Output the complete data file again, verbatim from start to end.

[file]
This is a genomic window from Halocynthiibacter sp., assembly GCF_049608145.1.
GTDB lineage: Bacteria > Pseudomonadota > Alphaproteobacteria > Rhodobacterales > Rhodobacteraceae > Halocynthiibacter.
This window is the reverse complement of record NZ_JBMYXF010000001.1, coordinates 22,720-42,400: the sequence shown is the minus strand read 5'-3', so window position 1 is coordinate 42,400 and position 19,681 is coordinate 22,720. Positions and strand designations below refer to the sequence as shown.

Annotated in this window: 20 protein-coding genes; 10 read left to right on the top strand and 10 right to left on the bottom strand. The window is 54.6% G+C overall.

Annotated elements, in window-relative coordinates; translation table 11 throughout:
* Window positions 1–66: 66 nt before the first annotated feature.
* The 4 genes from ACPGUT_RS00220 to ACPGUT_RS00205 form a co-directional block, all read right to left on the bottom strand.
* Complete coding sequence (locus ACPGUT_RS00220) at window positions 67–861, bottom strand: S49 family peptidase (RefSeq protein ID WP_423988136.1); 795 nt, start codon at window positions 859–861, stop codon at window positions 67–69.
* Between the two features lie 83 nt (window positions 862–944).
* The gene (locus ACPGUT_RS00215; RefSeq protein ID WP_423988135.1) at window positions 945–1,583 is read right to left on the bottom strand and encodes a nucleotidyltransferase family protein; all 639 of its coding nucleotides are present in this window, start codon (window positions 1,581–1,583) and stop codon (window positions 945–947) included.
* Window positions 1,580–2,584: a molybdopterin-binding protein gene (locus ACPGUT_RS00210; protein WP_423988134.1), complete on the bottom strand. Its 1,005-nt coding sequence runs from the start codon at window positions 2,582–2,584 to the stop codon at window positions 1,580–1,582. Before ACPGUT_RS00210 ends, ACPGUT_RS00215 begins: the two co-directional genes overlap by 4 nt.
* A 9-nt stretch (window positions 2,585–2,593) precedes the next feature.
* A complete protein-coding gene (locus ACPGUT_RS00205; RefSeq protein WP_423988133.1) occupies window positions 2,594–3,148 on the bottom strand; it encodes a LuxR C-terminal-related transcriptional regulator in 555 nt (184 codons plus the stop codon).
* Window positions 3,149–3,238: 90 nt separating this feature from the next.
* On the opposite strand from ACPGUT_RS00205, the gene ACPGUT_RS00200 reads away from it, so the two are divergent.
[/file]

This is a genomic window from Halocynthiibacter sp., assembly GCF_049608145.1.
GTDB lineage: Bacteria > Pseudomonadota > Alphaproteobacteria > Rhodobacterales > Rhodobacteraceae > Halocynthiibacter.
This window is the reverse complement of record NZ_JBMYXF010000001.1, coordinates 22,720-42,400: the sequence shown is the minus strand read 5'-3', so window position 1 is coordinate 42,400 and position 19,681 is coordinate 22,720. Positions and strand designations below refer to the sequence as shown.

Annotated in this window: 20 protein-coding genes; 10 read left to right on the top strand and 10 right to left on the bottom strand. The window is 54.6% G+C overall.

Annotated elements, in window-relative coordinates; translation table 11 throughout:
* Window positions 1–66: 66 nt before the first annotated feature.
* The 4 genes from ACPGUT_RS00220 to ACPGUT_RS00205 form a co-directional block, all read right to left on the bottom strand.
* Complete coding sequence (locus ACPGUT_RS00220) at window positions 67–861, bottom strand: S49 family peptidase (RefSeq protein ID WP_423988136.1); 795 nt, start codon at window positions 859–861, stop codon at window positions 67–69.
* Between the two features lie 83 nt (window positions 862–944).
* The gene (locus ACPGUT_RS00215; RefSeq protein ID WP_423988135.1) at window positions 945–1,583 is read right to left on the bottom strand and encodes a nucleotidyltransferase family protein; all 639 of its coding nucleotides are present in this window, start codon (window positions 1,581–1,583) and stop codon (window positions 945–947) included.
* Window positions 1,580–2,584: a molybdopterin-binding protein gene (locus ACPGUT_RS00210; protein WP_423988134.1), complete on the bottom strand. Its 1,005-nt coding sequence runs from the start codon at window positions 2,582–2,584 to the stop codon at window positions 1,580–1,582. Before ACPGUT_RS00210 ends, ACPGUT_RS00215 begins: the two co-directional genes overlap by 4 nt.
* A 9-nt stretch (window positions 2,585–2,593) precedes the next feature.
* A complete protein-coding gene (locus ACPGUT_RS00205; RefSeq protein WP_423988133.1) occupies window positions 2,594–3,148 on the bottom strand; it encodes a LuxR C-terminal-related transcriptional regulator in 555 nt (184 codons plus the stop codon).
* Window positions 3,149–3,238: 90 nt separating this feature from the next.
* On the opposite strand from ACPGUT_RS00205, the gene ACPGUT_RS00200 reads away from it, so the two are divergent.